When we got laced up and went out to the ice, I understood why he was in such a hurry to get me there. About 25 close friends, acquaintances and people I vaguely recognized yelled out, “Surprise.” And it was. I thought I was on a first date with a new guy. I was, but he and Lily worked out a way to get me to a surprise birthday party. I never suspected anything. Partly because it wasn't my birthday yet and partly because I had no idea that Lily and Mthandeni knew each other existed. They met at the same party where he met me and worked out their plan soon afterward.

Not surprisingly, Mthandeni fell flat on his butt a few times while skating. Thankfully, he took it in stride and didn't let embarrassment get in the way. People were falling like sacks of potatoes on the ice, so he wasn't alone. Hong Kong is to winter sports what Los Angeles is to public transportation. Those of us from colder climates spent more time vertically.

The good news was that Mthandeni was definitely not expecting to get some action on the first date. That wasn't going to happen anyway, but when your date ends at an ice skating rink with about 25 close friends, acquaintances and people you vaguely recognize, it's not especially romantic. No matter what happens in the future, this is one first date I'll definitely remember.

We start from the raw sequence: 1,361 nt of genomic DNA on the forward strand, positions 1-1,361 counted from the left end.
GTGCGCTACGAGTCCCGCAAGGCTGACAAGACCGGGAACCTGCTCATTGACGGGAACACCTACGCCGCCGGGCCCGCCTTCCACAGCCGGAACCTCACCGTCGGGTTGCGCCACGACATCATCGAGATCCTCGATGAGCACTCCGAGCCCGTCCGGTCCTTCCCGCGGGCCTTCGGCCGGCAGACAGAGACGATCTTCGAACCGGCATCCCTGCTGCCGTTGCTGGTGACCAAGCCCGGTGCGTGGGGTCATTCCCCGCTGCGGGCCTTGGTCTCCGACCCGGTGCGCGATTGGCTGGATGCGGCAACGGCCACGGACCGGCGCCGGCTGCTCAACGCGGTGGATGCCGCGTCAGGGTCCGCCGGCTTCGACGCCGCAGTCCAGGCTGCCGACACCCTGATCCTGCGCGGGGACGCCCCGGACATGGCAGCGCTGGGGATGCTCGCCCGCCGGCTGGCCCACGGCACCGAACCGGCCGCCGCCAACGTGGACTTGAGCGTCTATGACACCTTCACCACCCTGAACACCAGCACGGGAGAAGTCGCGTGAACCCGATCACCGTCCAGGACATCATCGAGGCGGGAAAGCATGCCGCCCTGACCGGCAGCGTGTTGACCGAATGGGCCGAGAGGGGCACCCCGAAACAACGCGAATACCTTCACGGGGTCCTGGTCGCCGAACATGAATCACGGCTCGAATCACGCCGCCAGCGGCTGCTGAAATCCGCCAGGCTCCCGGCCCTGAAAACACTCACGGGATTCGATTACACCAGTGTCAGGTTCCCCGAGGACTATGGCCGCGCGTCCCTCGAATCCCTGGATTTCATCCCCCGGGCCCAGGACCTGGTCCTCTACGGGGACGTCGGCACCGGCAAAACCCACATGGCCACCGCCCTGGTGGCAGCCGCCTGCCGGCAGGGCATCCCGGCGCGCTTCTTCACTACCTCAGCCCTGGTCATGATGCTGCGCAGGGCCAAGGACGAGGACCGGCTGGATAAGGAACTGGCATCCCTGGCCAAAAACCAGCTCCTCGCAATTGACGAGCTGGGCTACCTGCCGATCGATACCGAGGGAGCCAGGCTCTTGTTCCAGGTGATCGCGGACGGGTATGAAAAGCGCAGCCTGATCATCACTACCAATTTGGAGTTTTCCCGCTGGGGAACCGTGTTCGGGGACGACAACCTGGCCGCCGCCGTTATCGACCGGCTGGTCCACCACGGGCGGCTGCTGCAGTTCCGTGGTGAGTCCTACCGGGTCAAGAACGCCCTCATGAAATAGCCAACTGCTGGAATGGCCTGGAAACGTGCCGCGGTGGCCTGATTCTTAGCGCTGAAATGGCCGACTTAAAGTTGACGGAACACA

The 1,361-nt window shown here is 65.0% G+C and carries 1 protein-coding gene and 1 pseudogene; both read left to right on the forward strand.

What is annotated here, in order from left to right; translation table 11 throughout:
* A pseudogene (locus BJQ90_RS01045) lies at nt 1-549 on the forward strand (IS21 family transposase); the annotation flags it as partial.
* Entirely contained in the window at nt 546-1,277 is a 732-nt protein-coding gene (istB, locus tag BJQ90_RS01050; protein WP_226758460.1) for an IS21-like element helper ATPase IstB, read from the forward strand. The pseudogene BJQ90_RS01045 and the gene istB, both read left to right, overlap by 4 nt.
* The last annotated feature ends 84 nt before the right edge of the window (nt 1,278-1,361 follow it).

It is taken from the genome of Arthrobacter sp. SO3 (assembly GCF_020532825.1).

Wednesday, November 23, 2016

Harmony on Spring Hill - Chapter 7 Excerpts

Early in the movie, Arus and his mother get in an argument over where he and Maria should stay while they are in Jerusalem. His mother wants them to stay at her house, but Arus wants more privacy with his fiancée. Instead of coming out and saying that he is on vacation and wants as much boning time as possible, he lets his family believe that Maria is the one who wants to be away from them. That only amplifies their belief that Maria is taking him away.

The set was a small two story house in the French Hill neighborhood. It was made of the same white stone as every other building in Jerusalem, but it was unmistakably newer than most. It had two floors, but it was barely big enough for two people. With all of the equipment and crew packed in, it felt even smaller. It was almost like a cottage on a street surrounded by similar cottages. It was on a quiet residential street with only a few cars parked outside and little noise. Until the crew showed up.

The cars for the cast and crew and vans for the equipment made it look like a Monday night block party appeared out of nowhere. They were shooting entirely indoors, but they made their presence known in the neighborhood.

The scene that night was Arus and Maria getting into a big argument and breaking up. Arus is torn between wanting to continue with the new life he made for himself in the United States and reuniting with his family in their homeland. Maria wants to stick with the plan they had all along and not completely uproot her entire life and move to an alien part of the world. The movie, for its part, makes no judgment. The family undeniably wants Arus to return to them, but that is not shown as the correct or only option.

This was one of Harmony's favorite scenes to shoot in the entire movie. Daniyel, as the movie's screenwriter, fully admitted to her that he was undecided what Maria should say. As an Israeli man, writing dialogue for an American woman was foreign to him. That was never an issue most of the time since Maria is only a supporting character and most of her dialogue is reactive. In this scene, she helps drive the action.